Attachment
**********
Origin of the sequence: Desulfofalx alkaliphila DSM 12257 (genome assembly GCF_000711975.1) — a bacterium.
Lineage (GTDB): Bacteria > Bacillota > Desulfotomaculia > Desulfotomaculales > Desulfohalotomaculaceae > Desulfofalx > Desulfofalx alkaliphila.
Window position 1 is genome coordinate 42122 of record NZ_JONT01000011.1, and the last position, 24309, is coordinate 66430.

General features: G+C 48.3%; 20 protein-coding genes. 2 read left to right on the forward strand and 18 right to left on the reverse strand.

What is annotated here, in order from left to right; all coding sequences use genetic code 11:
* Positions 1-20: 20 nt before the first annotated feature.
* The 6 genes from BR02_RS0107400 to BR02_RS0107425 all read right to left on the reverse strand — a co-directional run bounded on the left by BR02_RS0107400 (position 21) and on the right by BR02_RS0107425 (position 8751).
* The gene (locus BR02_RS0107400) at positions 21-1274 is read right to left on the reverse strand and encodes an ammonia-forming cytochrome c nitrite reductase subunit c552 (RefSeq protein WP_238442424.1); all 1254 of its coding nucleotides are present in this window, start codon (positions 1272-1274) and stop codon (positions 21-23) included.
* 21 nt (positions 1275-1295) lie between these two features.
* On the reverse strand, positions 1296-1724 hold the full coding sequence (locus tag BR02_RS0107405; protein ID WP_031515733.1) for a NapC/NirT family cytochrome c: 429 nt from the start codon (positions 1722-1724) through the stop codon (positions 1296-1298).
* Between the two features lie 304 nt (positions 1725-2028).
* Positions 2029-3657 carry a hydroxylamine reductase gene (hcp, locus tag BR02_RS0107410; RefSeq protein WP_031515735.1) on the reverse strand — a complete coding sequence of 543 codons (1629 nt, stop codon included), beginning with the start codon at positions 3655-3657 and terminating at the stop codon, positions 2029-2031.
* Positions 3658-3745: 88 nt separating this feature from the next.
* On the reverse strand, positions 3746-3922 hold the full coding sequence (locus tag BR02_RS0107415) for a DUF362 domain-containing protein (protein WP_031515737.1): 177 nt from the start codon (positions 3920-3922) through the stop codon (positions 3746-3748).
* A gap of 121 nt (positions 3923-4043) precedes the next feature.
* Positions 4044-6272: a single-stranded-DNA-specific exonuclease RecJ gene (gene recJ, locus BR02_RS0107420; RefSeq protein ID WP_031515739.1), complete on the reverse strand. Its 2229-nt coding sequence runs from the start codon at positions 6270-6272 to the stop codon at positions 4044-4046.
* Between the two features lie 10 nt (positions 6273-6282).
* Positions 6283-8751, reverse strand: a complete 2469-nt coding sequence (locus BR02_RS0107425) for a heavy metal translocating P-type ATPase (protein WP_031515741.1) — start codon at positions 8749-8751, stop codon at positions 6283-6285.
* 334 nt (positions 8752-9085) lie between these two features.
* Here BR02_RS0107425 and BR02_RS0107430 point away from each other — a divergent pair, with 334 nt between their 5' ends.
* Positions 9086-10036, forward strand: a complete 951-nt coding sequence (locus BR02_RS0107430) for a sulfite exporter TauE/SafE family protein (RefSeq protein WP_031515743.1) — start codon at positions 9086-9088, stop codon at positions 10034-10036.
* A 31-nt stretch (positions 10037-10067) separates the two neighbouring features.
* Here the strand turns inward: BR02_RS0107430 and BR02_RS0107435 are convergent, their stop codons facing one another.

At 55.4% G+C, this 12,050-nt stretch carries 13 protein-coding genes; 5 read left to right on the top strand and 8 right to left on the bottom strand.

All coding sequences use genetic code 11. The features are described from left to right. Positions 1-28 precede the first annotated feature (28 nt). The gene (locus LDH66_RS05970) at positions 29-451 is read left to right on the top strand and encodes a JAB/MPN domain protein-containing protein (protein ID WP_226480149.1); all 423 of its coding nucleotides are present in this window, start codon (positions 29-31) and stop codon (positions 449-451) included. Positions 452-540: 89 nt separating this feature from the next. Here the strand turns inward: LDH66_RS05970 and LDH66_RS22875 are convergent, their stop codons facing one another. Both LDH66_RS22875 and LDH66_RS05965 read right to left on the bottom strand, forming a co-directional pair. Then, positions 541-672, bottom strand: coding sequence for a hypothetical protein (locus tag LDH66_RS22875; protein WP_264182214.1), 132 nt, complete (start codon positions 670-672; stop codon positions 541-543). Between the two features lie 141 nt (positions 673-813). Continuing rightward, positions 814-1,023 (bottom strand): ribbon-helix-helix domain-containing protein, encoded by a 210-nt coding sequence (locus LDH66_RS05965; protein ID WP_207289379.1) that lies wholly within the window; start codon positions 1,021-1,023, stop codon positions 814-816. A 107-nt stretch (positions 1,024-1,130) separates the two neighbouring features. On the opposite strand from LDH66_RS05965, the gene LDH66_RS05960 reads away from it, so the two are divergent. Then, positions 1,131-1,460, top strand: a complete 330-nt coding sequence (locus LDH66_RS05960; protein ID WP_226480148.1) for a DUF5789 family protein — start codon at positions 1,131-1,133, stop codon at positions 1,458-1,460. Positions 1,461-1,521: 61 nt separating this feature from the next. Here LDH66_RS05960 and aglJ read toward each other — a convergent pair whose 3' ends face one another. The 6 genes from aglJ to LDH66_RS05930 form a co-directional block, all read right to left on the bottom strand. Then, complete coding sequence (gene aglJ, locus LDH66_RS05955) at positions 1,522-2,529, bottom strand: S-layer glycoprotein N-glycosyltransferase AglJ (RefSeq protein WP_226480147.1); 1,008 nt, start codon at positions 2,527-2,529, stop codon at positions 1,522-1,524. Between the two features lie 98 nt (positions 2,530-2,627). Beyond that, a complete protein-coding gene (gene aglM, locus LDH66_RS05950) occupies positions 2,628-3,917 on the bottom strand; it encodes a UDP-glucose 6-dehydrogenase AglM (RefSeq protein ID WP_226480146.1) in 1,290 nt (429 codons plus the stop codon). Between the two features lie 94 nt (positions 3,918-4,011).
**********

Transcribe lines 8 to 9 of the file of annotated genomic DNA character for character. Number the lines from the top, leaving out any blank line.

* The gene (locus BR02_RS0107400) at positions 21-1274 is read right to left on the reverse strand and encodes an ammonia-forming cytochrome c nitrite reductase subunit c552 (RefSeq protein WP_238442424.1); all 1254 of its coding nucleotides are present in this window, start codon (positions 1272-1274) and stop codon (positions 21-23) included.
* 21 nt (positions 1275-1295) lie between these two features.